CERN is using Software AG’s in-memory data management software BigMemory to support system availability.
Engineers and physicists at the European Organisation for Nuclear Research are using Software AG’s Terracotta BigMemory to monitor the Large Hadron Collider’s (LHC) support systems and ensure it is always available, the supplier has revealed.
Scientists at CERN are restarting research this year after a programme of maintenance and upgrades to prepare the LHC to run at almost double the energy. This, it is said, will enable the scientists to probe the structure of the universe in search of the basic constituents of matter and to gain insights into the fundamental laws of nature.
“At CERN, there is little room for error, and system availability is a critical factor that can determine success or failure," said CERN software engineer Matthias Bräger. "Giving engineers and operators up-to-date information, in real time and without interruption, means that if and when the smallest deviation occurs, they can act on it immediately and avoid any unintended consequences.”
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BigMemory has helped provide maximum support system availability since the launch of something called the Control and Monitoring Platform (C2MON), which provides real-time information concerning the many support systems that maintain an optimal operating environment for the collider.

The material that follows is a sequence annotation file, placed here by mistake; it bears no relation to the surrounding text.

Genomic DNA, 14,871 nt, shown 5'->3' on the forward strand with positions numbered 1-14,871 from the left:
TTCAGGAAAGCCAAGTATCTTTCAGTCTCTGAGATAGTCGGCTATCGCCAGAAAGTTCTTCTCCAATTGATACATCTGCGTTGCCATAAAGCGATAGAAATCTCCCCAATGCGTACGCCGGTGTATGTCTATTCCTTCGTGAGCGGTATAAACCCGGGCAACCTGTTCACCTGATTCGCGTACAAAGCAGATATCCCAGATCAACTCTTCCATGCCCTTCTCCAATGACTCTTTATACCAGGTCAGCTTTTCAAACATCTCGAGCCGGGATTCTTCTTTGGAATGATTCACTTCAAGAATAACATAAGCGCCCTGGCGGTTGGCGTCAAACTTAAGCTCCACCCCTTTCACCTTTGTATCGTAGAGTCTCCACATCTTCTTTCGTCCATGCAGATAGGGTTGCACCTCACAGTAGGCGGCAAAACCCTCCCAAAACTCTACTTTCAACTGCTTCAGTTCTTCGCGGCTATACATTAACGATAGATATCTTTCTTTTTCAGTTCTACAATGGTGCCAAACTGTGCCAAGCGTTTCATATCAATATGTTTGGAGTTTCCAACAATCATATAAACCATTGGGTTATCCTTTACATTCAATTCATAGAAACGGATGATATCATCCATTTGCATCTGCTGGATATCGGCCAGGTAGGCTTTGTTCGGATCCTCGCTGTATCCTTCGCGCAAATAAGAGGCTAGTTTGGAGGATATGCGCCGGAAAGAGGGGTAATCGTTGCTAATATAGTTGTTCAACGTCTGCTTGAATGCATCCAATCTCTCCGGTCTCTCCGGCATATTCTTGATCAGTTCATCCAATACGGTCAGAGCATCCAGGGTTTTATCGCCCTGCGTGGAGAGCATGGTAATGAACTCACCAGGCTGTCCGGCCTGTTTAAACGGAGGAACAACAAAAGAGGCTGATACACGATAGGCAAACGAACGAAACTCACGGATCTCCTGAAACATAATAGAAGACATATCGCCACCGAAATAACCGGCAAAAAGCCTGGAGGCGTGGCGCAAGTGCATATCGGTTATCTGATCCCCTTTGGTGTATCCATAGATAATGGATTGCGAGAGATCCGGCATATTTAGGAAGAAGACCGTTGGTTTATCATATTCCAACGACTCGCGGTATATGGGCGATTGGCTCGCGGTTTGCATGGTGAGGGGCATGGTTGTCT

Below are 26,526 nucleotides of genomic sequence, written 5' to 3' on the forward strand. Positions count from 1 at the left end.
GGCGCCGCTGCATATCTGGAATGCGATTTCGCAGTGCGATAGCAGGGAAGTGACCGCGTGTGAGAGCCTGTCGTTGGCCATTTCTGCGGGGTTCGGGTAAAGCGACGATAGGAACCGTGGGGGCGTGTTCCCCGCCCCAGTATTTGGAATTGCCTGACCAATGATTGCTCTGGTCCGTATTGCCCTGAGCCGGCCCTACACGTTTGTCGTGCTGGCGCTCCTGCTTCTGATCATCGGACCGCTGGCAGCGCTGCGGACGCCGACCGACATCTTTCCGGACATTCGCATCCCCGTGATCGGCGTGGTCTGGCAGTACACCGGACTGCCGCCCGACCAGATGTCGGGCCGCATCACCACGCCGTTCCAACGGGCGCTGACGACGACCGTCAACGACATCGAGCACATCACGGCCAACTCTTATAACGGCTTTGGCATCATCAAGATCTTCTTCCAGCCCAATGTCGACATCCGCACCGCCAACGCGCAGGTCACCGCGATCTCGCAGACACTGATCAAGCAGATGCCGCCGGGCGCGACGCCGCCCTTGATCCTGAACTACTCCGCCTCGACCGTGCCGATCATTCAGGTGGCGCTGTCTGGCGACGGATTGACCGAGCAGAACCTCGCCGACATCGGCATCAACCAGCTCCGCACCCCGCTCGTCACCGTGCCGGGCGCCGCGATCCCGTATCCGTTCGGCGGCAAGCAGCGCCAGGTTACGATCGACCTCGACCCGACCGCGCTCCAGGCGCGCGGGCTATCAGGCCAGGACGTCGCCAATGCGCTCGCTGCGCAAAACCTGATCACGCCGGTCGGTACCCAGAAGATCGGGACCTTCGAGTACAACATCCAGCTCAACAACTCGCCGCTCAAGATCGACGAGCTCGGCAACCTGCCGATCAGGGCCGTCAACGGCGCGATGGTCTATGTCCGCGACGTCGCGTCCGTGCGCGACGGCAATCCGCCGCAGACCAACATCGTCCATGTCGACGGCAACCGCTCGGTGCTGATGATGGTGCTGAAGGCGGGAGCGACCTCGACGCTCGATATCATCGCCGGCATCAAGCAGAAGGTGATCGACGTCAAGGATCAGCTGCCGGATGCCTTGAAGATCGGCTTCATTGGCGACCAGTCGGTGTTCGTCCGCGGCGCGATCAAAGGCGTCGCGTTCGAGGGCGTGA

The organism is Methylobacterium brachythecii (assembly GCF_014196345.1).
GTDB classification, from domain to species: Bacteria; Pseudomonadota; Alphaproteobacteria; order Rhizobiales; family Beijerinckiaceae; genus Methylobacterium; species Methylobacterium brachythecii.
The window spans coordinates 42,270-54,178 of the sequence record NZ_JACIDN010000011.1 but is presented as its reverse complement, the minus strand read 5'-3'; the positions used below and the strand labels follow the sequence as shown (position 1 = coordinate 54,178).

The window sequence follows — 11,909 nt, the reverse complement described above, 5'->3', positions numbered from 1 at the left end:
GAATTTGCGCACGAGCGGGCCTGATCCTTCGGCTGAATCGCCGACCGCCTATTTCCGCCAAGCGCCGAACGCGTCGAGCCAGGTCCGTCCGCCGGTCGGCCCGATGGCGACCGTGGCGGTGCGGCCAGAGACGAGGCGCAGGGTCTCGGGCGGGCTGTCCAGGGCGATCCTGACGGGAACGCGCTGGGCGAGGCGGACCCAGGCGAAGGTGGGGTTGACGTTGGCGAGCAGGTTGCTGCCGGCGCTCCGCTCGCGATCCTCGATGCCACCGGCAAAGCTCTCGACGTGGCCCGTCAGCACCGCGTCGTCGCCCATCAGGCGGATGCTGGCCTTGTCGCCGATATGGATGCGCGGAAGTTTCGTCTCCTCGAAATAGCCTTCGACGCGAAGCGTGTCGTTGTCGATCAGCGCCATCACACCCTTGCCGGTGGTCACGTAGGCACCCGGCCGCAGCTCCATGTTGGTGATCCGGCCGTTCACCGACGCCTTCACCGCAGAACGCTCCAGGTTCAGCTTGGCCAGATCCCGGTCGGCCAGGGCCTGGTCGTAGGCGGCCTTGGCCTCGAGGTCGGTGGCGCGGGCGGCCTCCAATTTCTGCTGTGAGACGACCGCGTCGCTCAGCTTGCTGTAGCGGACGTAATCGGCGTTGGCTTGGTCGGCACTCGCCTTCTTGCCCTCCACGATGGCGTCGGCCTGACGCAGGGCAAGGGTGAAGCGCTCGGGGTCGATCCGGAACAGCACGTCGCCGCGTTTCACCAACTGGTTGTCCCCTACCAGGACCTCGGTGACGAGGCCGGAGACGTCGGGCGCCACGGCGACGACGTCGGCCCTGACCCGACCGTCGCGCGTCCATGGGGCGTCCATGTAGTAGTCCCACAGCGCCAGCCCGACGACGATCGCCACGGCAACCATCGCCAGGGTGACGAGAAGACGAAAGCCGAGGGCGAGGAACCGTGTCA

The LHC has 94,000 sensors creating more than 1.5 million non-redundant events per day. CERN’s engineers and operators get, analyse and act, in real time, on the data from the sensors using the Terracotta software that Software AG acquired with the company in 2011. The sensors provide information on the power supply, temperature levels, airlocks status, ventilation and other systems.
Philippe La Fornara, chief operating officer, southern and Eastern Europe and Latin America at the supplier, said: “As well as high-performance throughput, BigMemory provides automatic failover for C2MON, and the ability to add system upgrades without interrupting monitoring services. This ensures that the engineers and operators can survey infrastructure systems without significant downtime.”
Image courtesy of CERN.